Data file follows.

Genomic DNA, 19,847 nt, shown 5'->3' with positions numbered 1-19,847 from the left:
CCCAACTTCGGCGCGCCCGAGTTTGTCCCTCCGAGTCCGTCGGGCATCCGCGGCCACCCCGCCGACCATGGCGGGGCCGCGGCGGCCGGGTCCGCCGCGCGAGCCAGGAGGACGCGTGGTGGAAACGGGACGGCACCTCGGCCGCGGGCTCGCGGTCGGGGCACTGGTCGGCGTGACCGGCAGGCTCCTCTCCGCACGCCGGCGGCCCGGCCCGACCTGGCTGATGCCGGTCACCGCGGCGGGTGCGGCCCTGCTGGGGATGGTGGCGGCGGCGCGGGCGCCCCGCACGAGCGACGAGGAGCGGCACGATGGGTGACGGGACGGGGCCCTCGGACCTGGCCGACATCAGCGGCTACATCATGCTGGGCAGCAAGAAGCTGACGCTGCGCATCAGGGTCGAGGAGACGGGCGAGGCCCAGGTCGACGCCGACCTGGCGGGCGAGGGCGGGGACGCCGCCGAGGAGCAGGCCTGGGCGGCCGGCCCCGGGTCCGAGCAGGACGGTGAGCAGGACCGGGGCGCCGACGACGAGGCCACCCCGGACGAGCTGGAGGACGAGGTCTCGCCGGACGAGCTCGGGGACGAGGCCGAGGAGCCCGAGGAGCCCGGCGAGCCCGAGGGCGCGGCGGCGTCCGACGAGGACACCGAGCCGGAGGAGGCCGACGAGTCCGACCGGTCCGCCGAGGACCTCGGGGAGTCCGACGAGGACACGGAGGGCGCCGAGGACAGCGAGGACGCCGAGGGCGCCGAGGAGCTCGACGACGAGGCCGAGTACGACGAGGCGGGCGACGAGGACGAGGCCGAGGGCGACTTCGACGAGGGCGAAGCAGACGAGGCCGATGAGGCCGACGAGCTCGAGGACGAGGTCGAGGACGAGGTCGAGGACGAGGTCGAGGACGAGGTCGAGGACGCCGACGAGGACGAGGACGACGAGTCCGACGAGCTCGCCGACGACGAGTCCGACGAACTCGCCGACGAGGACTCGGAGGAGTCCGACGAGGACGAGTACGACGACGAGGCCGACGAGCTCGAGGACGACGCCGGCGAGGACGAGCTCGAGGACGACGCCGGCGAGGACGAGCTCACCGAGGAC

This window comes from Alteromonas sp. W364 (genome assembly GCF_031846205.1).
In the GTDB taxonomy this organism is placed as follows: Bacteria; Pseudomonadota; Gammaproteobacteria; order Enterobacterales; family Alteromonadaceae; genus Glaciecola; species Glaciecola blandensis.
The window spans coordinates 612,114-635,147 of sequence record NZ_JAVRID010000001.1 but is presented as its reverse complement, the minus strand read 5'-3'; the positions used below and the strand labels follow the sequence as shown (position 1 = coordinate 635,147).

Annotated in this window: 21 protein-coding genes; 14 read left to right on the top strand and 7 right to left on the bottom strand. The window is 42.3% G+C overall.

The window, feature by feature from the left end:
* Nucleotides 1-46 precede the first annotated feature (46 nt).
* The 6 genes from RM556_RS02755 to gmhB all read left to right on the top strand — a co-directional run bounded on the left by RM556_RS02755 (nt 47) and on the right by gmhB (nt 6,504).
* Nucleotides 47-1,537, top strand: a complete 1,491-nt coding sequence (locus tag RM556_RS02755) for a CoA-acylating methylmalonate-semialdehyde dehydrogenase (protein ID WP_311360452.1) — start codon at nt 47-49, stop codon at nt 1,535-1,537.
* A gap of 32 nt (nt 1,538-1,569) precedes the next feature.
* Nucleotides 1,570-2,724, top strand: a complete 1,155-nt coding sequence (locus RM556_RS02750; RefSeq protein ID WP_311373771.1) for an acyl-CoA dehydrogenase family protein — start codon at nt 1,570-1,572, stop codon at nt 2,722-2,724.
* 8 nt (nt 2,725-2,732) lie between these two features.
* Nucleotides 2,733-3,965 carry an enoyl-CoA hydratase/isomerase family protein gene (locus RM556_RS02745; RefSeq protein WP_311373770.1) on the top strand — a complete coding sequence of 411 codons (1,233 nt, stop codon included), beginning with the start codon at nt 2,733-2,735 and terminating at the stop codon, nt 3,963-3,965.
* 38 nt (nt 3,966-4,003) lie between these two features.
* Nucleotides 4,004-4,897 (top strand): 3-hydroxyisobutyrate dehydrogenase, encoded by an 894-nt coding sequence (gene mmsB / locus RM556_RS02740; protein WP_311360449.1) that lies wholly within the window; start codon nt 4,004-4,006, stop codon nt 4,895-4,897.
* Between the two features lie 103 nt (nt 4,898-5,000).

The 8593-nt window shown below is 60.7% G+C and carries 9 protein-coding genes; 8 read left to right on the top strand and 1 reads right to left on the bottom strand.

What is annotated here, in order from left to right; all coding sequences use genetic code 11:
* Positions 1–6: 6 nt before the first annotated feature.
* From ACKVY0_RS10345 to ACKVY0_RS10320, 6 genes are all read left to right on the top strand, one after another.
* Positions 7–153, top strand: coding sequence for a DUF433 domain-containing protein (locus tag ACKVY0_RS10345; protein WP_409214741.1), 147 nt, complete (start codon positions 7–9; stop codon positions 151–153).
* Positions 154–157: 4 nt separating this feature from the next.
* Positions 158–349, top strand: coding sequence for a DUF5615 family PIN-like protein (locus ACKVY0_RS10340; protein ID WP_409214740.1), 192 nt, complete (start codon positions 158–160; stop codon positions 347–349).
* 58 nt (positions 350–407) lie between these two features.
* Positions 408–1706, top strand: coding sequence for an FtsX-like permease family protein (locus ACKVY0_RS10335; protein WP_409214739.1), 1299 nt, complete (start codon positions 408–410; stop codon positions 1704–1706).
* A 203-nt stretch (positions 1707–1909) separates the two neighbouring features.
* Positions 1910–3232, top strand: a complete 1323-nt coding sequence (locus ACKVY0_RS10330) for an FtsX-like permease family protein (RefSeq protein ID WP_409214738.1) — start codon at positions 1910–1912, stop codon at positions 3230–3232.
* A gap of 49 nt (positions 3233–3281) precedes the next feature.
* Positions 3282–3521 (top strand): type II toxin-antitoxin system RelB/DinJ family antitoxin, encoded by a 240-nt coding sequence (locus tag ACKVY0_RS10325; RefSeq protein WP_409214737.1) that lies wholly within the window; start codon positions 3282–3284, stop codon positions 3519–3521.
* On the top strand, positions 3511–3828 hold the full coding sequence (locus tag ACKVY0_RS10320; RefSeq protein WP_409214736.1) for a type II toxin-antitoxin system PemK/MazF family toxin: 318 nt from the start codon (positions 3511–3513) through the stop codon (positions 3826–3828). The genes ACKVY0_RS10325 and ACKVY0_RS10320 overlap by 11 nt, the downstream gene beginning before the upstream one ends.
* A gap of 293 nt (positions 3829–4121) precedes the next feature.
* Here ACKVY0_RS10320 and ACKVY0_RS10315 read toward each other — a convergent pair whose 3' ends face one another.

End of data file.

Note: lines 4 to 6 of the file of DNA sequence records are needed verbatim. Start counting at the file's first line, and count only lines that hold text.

In the GTDB taxonomy this organism is placed as follows: Bacteria; Pseudomonadota; Gammaproteobacteria; order Enterobacterales; family Alteromonadaceae; genus Glaciecola; species Glaciecola blandensis.
The window spans coordinates 612,114-635,147 of sequence record NZ_JAVRID010000001.1 but is presented as its reverse complement, the minus strand read 5'-3'; the positions used below and the strand labels follow the sequence as shown (position 1 = coordinate 635,147).

Annotated in this window: 21 protein-coding genes; 14 read left to right on the top strand and 7 right to left on the bottom strand. The window is 42.3% G+C overall.